4. catherine mcdonald

    logged in via Twitter

    Truly. An outrageous abuse of research ethics. AND it tells us nothing more than we already know. It is possible (easy in fact) to manipulate an audience's emotional states.

  5. Chris Booker

    Research scientist

    Having just had a look over the PNAS paper, this is pretty weak. They're stating that people being exposed to less 'positive' content use fewer 'positive' words in their comments and posts. Well duh! this is hardly emotional manipulation. For example a friend of mine posted the other day that her mother was in a hospice dying of cancer. What would my response be? Awesome? Great news!? What they seem to be observing is simply behaviour appropriate to the context. And as you also point out just measuring the relative quantities of 'positive' vs 'negative' words in posts something can't be used as a measure of their emotional state.

    This is one of those papers that really irks me as a scientist... poorly done research, but yet it's already getting big news coverage. This is sadly a well-worn path...

    1. Peter Anderson-Stewart
      Peter Anderson-Stewart is a Friend of The Conversation.

      Medical scientist

      In reply to Chris Booker

      Good old PNAS (Practically Nearly Almost Science ... as we often referred to it in one of my institutes) often let stuff through not necessarily based on good science but who knows whom on the editorial board ...

      The system really needs to get rid of the journal impact factor method and spend more time on the assessment of the individual papers regardless of which journal they are published in ...

  6. Susan Nolan


    For my money, facebook doesn't have to try to make me sad.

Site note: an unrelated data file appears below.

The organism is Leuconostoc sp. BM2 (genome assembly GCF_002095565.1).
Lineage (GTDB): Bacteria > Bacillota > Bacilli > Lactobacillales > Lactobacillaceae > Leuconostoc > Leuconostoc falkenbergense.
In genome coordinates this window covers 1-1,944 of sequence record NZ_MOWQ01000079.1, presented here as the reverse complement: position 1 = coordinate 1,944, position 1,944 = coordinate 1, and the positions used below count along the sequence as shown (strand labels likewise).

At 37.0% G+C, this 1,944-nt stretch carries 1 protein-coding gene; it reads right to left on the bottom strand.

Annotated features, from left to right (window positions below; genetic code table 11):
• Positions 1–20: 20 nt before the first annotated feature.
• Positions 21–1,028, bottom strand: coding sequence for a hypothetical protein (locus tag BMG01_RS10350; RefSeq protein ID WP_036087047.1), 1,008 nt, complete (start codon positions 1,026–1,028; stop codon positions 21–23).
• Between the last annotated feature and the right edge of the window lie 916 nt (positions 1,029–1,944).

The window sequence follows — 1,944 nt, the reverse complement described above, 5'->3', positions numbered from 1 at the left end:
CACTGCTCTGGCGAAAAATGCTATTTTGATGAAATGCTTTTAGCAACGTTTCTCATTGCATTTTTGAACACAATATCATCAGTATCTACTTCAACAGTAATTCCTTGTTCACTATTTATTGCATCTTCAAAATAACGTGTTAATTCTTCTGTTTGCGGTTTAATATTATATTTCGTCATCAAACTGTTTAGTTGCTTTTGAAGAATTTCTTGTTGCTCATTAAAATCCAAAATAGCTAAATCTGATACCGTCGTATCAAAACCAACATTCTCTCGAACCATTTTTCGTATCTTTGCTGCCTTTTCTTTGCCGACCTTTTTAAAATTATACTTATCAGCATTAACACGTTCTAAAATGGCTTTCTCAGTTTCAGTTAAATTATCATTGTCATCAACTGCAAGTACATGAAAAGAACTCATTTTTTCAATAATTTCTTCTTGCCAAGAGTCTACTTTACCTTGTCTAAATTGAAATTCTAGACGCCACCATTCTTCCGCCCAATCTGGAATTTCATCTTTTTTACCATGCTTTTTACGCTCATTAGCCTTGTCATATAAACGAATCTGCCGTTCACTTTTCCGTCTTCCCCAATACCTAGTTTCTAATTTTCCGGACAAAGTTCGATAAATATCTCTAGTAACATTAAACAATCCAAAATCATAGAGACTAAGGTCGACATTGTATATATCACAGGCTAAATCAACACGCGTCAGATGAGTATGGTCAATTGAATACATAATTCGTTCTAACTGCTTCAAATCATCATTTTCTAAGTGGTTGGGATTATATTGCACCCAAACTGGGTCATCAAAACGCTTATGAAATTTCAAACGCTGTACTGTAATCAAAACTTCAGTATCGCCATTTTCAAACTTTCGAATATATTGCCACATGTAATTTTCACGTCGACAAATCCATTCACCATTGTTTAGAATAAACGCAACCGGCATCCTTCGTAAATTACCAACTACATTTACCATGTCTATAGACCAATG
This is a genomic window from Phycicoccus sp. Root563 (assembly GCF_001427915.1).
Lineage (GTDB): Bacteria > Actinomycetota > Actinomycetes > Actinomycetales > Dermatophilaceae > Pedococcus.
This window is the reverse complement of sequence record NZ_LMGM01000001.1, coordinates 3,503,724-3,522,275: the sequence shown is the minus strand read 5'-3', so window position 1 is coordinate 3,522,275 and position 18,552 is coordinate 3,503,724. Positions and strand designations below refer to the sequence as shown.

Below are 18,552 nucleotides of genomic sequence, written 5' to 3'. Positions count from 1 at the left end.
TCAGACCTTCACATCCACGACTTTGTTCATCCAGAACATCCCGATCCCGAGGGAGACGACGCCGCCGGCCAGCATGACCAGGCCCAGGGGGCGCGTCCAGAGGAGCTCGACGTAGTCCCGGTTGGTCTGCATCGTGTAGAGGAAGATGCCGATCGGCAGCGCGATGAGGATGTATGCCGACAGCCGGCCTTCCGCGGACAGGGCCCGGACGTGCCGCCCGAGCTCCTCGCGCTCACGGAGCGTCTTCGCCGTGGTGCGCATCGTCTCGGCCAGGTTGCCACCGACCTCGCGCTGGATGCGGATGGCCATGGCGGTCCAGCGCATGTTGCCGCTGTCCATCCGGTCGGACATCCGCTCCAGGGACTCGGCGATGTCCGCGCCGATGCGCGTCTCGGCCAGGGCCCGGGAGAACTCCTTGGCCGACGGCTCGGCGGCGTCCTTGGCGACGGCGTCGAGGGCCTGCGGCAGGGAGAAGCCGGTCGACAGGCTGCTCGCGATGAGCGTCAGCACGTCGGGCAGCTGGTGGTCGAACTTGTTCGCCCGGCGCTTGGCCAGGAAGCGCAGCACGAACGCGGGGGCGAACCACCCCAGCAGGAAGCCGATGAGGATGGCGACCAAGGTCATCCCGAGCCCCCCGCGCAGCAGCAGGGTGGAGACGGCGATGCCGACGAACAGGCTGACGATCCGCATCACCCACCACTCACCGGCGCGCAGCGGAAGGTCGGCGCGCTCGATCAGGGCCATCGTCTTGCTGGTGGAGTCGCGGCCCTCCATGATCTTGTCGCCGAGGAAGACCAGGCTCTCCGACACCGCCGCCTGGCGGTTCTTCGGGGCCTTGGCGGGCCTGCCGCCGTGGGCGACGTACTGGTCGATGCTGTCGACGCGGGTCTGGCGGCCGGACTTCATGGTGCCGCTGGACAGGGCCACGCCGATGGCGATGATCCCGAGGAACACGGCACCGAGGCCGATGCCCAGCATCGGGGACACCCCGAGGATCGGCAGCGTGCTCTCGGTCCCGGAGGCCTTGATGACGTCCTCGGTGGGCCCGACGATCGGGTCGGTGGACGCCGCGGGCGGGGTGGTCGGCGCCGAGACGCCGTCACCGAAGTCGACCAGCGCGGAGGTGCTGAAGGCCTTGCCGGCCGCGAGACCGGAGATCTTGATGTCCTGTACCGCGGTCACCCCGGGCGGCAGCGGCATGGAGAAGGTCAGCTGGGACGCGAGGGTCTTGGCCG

It does that already by splattering my timeline with unwanted ads whilst simultaneously not putting some posts (by some strange decision-making process of their own) from my "liked" pages onto my timeline.

    And I'm none too happy about their thinking that they can make me a subject in their so-called research - or is that experiment.

    And what's this mucking about with my friends' posts so that I don't see what my friends wanted me to see? They didn't tell me I had to go to my friend's wall to see their post appearing as they intended it to.

    I just wish I could transfer some of this emotion of mine - preferably contagiously - to facebook. Let them suffer every time they make me suffer!

    1. David Glance

      Director of Innovation, Faculty of Arts, Director of Centre for Software Practice at University of Western Australia

      In reply to Susan Nolan

      I am going to follow up with an article that shows ways in which you can remove ads and control your news feed on Facebook - stay tuned

    2. Graham Gower

      ex engineer, evol biology student

      In reply to David Glance

      Everyone knows how to use firefox and install adblock. How about some ideas for blocking ads on mobile devices?

  7. Robert Tony Brklje
    Robert Tony Brklje is a Friend of The Conversation.


    “Facebook apparently manipulates people’s News Feeds all of the time” I have got to say that was a real shocker. It will be interesting to find out what is the basis, what are Facebooks policies around manipulating People's Newsfeed and why didn't those researchers public mention that when they commenced their research, I am sure a lot of people would be interested in that.